I can hear you asking "what in the world does knowledge based music lessons" mean? I'm gonna answer that. Read on.

Here's the truth of the matter, there are two ways to learn to play music, with or without a teacher:

#1 METHOD BOOKS. This is the note reading approach that's been widely used for years by music store studios and private teachers. It starts with the absolute basics and progresses in level of difficulty. A method series might have five to seven study books. By the time you finish the series, you should be a a proficient sight reader. The unlimited amount of music literature is at your fingertips, literally. You should also have good coordination and dexterity of both hands. Possible downsides: it might take a few years to complete the entire series; your ability to "just play" is limited due to dependence on written notes; and usually only very basic concepts of harmony are taught, if at all.

#2 KNOWLEDGE BASED METHOD. Systematically learning the language of music equips you to play by ear. You'll learn the same language that the professionals know. Don't buy into the hype that there are some "secrets" or "tricks". It just isn't true. With this approach, note reading isn't necessary (however, having some basic reading chops is recommended). Then as you transition into reading music, you'll have a better understanding of harmony versus simply reading a bunch of notes. You'll have the best of both worlds! 


"Hello Allen. It's been a long time. Hope you and your family are well. I thought about looking you up some time back to let you know that our son Andrew (who you taught for a few years) recently took a class at Emory University. He told me one day that had he not had you for a piano teacher, he would have been completely lost in the class, which he summarized as being one of the two hardest classes he has taken in 3 years at Emory! He has continued to play the keyboard and still uses all you taught him to pick out some very pretty pieces. I just thought people aren't told they are appreciated nearly enough, so I thought I'd tell you that you did a great job with him and we appreciate it! - Deborah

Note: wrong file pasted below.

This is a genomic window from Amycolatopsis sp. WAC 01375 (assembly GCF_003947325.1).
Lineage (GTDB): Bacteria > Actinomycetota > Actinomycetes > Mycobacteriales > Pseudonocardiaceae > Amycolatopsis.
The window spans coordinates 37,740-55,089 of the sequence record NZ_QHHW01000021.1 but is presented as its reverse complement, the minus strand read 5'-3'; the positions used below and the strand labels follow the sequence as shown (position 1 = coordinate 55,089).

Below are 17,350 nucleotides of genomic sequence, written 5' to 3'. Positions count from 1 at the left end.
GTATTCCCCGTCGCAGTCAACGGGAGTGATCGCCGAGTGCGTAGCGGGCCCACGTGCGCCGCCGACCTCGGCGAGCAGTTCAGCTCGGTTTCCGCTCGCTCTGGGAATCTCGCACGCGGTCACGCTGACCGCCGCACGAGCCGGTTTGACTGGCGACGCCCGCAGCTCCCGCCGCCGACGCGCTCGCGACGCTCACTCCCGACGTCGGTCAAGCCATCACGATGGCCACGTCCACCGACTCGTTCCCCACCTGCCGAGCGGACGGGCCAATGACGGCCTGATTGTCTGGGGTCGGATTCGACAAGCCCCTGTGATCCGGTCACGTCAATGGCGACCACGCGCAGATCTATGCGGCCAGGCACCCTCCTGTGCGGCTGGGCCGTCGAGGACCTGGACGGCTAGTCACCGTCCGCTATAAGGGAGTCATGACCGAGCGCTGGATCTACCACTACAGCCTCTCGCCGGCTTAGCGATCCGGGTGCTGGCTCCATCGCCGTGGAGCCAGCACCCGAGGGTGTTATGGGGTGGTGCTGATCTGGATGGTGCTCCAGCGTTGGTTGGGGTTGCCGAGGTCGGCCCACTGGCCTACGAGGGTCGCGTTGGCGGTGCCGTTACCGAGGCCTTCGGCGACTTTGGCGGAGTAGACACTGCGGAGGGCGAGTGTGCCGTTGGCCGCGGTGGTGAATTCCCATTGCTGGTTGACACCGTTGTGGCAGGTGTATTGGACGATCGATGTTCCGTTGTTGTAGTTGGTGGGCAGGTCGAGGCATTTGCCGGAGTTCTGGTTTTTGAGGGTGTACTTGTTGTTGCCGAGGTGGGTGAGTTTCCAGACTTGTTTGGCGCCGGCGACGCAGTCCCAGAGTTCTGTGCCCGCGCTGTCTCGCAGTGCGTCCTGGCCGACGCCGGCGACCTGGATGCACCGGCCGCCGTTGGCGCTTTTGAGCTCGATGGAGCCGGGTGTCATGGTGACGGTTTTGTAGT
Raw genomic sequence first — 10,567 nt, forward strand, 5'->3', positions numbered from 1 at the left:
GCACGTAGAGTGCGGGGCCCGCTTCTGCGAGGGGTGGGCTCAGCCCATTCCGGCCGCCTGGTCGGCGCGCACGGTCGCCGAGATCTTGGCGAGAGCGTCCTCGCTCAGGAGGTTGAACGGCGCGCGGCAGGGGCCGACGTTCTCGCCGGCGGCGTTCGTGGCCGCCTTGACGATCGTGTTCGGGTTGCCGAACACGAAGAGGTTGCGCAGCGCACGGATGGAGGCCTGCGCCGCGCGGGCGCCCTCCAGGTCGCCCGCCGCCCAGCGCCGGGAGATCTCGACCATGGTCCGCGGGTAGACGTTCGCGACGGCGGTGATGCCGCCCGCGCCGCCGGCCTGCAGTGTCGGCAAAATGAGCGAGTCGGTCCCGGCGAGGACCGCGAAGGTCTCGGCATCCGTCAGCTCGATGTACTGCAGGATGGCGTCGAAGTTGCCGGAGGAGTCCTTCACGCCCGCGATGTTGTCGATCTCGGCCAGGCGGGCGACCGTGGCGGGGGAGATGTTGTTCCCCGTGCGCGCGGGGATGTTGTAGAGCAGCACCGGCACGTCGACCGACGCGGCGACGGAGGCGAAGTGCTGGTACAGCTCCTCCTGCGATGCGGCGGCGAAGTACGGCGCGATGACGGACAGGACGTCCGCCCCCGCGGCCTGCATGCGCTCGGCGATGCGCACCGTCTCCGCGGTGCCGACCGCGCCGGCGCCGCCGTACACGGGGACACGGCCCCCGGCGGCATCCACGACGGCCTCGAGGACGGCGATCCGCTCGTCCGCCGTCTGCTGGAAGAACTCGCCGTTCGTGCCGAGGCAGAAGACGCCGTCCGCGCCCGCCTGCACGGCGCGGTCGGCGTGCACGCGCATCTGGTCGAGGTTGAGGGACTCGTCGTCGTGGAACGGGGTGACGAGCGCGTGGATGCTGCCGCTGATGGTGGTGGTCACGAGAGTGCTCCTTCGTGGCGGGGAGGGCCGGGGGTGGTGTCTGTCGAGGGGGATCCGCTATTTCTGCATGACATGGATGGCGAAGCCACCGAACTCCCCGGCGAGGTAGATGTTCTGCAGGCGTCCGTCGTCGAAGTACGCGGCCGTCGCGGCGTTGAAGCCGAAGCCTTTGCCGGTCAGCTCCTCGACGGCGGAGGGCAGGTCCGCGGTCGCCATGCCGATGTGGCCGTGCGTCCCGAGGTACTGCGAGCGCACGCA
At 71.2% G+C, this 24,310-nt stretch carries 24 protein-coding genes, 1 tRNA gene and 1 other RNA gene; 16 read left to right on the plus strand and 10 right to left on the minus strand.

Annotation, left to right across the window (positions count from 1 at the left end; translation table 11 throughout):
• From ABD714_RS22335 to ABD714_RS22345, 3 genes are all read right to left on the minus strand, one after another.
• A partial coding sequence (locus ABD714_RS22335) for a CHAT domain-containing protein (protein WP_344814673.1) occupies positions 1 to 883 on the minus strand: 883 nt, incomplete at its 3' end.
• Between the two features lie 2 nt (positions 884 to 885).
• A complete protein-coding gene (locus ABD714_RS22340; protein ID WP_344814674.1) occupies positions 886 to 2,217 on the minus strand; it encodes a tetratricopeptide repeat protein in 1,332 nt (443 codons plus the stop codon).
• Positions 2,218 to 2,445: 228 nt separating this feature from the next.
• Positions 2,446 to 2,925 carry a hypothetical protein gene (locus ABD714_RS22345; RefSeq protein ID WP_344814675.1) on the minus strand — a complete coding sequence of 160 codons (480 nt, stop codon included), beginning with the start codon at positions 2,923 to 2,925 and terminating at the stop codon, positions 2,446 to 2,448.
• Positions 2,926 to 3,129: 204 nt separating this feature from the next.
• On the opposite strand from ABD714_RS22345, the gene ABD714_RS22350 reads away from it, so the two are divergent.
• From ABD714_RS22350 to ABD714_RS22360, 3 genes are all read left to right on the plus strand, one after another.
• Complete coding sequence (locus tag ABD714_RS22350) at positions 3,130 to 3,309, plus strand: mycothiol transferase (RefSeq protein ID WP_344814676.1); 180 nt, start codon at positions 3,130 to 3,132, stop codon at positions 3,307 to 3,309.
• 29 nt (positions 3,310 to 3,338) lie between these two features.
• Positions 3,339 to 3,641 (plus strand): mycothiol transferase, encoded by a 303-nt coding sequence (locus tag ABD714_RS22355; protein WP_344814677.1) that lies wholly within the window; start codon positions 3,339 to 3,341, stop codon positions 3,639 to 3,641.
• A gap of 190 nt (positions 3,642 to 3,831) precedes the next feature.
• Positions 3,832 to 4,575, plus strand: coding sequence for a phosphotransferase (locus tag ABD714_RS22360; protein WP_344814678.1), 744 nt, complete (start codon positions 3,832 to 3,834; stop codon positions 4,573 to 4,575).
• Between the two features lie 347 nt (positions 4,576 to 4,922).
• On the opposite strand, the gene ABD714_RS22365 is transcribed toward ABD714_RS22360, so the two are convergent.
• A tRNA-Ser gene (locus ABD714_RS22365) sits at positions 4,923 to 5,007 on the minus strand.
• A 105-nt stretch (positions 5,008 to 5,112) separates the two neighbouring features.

The KNOWLEDGE BASED METHOD will help you learn and understand music a whole lot faster than the Method Books approach. And pick out tunes like the young man in testimonial above. It worked for me too. Here's my story: I actually started on piano with the Method Book approach as a young adult while attending a university. I didn't finish all the books because I quickly figured out the Knowledge approach. And it wasn't long before I was playing in local bands, coffeehouses, improvising, etc. That's what I wanted to do. Note reading, though helpful, didn't take me in that direction.

The rest is history...I continued to develop my music skills, and have performed locally, regionally, nationally and internationally.

Understand, dear reader, that music is a language. It's actually a very organized system. To speak a language, any language, knowledge of the vocabulary is necessary. Knowing this language allowed me to pick up other instruments with ease (guitar, bass, saxophone, chromatic harmonica). 

Think about this. The English language as we know it has 26 alphabets. Music has only 7! In fact, do this right now...sing the "Alphabet Song" you learned as a kid, but stop at letter 'G'. Go ahead. I'll wait... already know the basics of what you need to know to be successful. 

Now, think about this. As young children, we learn to speak by first hearing the sounds repeatedly spoken to us. It is later on that we learn to read the actual words. 

The KNOWLEDGE BASED METHOD of learning music, as taught by me, does not require reading music...just alphabets and numbers.

It doesn't get any more simple than that. And you can learn these fundamental concepts, once and for all, in just 12 weeks! Depending on your goals and how far you want to go, these next 12 weeks might be all you need. 

Here's a bit of what you'll learn:

*scale formulas, intervals, and ear training using alphabets and numbers

*the 36 primary chords and qualities you absolutely need to know (not hundreds of chords as you might have heard)

*the 4 additional multi-function chords that will open up a whole new world of possibilities for you

*the truth about the 'circle of fifths' and 'circle of fourths'

*plus, you have access to my 30+ years of performing experience

So, here are a few of things I'd need you to do right now:

1 - take an inventory of all the music books, sheet music, method books in your piano bench and on your bookshelves

2 - ask yourself, am I playing music that I enjoy?

3 - how often do I play music? And if I'm not playing as often, why not? 

4 - also ask yourself, what music would I like to be playing instead?

Take some time and really think about this. And if you want to discuss it, click on the link below...

Click here to Contact me for a free consultation about your music education goals.

P.S. Maybe you just a few lessons or need some coaching assistance to help with a few songs you're trying to learn. We can do that!

Look forward to hearing from you.